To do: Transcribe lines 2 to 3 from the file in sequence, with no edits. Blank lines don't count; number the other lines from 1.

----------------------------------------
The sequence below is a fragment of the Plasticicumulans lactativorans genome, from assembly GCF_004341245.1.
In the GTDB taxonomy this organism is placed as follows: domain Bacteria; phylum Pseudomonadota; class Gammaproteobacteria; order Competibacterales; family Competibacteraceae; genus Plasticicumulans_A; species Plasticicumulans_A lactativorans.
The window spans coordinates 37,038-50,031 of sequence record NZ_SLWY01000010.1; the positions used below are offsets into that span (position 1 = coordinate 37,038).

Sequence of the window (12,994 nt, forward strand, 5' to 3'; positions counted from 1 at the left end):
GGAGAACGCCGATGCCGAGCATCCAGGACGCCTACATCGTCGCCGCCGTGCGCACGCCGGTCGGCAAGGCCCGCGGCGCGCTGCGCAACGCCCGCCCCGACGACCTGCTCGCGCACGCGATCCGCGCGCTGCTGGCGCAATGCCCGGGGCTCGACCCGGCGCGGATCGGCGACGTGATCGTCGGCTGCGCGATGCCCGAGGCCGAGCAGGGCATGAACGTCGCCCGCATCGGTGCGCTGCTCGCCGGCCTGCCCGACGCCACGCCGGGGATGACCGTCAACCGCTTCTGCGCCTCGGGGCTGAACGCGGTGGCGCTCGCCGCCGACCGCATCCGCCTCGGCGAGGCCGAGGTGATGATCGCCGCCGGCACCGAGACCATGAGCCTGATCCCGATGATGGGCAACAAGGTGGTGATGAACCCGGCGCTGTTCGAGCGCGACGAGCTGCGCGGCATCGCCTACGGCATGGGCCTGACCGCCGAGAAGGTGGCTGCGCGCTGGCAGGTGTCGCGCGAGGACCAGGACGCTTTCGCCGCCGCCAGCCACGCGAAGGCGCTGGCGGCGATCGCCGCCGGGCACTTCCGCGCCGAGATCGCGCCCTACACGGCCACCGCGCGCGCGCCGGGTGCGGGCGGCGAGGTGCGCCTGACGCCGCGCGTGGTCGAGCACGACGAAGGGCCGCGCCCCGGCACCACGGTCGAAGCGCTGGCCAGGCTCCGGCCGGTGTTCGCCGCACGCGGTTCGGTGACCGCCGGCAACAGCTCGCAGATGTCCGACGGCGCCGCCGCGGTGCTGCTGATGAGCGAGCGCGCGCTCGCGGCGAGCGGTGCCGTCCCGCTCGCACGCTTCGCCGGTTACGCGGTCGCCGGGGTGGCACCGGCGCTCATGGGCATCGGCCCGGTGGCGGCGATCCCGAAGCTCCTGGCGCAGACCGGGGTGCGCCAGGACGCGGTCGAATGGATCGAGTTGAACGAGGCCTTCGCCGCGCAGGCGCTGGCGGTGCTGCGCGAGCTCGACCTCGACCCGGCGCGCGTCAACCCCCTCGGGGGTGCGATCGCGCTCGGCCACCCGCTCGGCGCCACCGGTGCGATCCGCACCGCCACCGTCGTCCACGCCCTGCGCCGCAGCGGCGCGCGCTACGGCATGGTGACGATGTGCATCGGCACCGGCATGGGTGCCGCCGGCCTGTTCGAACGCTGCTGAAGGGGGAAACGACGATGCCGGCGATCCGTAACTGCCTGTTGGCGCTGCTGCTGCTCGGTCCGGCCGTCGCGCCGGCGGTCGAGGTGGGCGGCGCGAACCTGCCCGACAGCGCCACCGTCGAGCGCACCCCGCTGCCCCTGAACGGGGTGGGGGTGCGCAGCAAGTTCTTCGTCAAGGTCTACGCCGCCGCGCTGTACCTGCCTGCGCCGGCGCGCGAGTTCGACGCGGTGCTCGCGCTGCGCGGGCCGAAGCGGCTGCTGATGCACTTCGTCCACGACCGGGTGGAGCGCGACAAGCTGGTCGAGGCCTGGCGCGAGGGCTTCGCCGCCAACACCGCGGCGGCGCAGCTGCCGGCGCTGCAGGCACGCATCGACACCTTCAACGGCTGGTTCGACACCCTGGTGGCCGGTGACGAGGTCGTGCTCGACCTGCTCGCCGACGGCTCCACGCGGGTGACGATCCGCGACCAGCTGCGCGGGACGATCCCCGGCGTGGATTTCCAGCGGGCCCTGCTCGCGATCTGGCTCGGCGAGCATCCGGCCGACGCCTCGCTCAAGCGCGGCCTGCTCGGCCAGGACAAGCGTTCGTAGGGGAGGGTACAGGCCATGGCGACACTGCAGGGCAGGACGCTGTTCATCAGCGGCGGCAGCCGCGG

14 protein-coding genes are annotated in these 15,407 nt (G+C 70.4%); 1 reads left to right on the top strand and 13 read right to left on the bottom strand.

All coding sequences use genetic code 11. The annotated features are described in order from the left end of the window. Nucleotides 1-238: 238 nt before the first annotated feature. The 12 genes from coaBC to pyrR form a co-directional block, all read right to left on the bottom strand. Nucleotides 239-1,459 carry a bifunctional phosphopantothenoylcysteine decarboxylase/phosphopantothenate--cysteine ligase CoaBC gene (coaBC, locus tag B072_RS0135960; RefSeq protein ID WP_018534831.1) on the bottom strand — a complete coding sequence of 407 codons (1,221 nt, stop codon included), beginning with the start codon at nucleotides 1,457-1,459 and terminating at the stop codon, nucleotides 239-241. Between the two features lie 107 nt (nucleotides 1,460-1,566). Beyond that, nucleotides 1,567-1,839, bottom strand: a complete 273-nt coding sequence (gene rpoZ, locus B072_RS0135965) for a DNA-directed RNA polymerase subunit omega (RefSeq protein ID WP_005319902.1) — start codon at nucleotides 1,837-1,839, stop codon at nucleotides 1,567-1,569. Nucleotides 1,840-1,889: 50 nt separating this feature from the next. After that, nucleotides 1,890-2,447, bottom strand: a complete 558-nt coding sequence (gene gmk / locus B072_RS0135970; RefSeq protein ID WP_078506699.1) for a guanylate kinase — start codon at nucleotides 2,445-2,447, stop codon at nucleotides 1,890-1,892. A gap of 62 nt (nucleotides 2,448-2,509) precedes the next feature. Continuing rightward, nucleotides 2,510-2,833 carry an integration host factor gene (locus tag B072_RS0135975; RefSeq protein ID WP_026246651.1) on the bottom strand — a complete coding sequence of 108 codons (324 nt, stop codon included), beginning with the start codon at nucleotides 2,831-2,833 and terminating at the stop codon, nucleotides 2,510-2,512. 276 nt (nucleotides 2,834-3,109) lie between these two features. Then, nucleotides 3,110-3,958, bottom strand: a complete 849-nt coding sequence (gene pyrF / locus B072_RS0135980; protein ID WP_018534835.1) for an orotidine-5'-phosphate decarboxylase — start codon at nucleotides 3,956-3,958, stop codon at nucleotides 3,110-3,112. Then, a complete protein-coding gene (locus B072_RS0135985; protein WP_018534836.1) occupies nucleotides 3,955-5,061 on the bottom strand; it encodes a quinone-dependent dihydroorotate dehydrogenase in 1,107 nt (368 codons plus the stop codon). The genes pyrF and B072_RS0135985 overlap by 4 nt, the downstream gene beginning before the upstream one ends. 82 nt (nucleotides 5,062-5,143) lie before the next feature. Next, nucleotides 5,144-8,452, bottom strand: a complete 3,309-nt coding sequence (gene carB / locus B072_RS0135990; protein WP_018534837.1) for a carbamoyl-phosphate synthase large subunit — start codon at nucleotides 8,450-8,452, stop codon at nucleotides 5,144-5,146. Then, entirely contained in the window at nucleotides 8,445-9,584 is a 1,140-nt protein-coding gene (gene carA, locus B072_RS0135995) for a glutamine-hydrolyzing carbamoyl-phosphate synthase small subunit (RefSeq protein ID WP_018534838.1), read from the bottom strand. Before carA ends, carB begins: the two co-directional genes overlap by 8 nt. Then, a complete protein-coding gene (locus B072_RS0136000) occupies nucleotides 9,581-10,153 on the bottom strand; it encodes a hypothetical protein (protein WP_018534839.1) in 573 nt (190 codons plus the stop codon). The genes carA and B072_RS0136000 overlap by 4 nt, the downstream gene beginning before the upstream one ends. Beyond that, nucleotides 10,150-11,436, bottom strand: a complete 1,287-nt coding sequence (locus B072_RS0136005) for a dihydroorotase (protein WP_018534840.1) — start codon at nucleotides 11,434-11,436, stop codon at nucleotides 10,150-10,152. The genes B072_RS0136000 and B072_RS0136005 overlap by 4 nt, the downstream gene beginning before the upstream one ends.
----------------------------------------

In the GTDB taxonomy this organism is placed as follows: domain Bacteria; phylum Pseudomonadota; class Gammaproteobacteria; order Competibacterales; family Competibacteraceae; genus Plasticicumulans_A; species Plasticicumulans_A lactativorans.
The window spans coordinates 37,038-50,031 of sequence record NZ_SLWY01000010.1; the positions used below are offsets into that span (position 1 = coordinate 37,038).